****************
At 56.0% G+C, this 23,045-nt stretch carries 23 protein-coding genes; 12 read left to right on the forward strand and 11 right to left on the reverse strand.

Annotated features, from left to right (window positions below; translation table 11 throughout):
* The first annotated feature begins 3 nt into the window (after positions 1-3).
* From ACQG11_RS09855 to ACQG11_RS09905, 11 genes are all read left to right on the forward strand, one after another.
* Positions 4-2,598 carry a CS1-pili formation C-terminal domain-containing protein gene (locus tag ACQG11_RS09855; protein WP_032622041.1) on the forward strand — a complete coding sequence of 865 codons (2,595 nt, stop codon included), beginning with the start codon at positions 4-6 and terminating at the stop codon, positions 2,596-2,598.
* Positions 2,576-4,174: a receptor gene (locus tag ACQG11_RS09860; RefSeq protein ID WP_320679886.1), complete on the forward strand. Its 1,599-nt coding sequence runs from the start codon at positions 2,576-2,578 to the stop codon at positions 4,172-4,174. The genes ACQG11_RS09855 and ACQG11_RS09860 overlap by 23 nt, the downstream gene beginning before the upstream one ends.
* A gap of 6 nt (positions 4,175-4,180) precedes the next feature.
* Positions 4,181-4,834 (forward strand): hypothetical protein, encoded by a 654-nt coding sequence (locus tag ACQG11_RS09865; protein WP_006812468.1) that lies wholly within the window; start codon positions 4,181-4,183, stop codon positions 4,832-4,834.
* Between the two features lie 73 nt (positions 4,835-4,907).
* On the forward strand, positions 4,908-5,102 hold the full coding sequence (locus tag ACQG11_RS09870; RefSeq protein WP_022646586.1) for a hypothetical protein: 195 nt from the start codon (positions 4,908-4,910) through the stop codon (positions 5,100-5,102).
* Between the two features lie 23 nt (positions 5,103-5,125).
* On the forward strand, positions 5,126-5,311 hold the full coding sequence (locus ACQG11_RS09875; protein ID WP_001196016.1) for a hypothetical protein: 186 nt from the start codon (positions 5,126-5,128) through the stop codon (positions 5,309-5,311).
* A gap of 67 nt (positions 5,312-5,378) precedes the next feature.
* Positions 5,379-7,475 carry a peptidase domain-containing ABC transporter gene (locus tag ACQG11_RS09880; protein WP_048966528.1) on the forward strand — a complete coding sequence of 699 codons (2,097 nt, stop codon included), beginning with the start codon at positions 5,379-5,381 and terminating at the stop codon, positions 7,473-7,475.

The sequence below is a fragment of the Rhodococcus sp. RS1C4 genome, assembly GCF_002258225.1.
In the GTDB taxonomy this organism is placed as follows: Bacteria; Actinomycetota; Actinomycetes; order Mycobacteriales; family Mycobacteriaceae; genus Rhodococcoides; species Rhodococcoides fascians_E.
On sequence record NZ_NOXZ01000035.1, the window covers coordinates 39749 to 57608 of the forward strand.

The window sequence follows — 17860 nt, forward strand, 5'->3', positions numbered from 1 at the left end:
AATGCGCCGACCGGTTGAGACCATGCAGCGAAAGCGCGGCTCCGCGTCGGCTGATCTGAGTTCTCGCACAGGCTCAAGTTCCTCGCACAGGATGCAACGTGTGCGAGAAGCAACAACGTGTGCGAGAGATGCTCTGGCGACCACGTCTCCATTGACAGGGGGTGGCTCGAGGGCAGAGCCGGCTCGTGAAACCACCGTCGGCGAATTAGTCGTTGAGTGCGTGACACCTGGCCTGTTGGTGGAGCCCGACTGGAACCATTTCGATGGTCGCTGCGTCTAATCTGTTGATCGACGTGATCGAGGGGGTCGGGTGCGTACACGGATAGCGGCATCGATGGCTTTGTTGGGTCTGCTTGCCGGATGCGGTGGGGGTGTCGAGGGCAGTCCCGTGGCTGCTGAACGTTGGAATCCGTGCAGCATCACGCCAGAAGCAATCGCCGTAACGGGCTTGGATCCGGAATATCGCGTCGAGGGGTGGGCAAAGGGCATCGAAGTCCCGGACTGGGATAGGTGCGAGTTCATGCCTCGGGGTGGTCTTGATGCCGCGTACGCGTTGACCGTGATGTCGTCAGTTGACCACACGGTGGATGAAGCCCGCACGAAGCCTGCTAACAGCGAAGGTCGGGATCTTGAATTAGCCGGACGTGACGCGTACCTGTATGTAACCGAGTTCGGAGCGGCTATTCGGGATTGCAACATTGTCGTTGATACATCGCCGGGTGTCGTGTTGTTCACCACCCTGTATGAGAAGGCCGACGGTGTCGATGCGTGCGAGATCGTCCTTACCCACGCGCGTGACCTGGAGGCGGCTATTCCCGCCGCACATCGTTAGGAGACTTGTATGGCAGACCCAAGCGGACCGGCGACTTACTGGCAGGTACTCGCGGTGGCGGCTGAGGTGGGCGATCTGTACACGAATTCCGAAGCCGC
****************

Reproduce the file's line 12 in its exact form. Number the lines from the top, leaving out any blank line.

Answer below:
* On the forward strand, positions 5,126-5,311 hold the full coding sequence (locus ACQG11_RS09875; protein ID WP_001196016.1) for a hypothetical protein: 186 nt from the start codon (positions 5,126-5,128) through the stop codon (positions 5,309-5,311).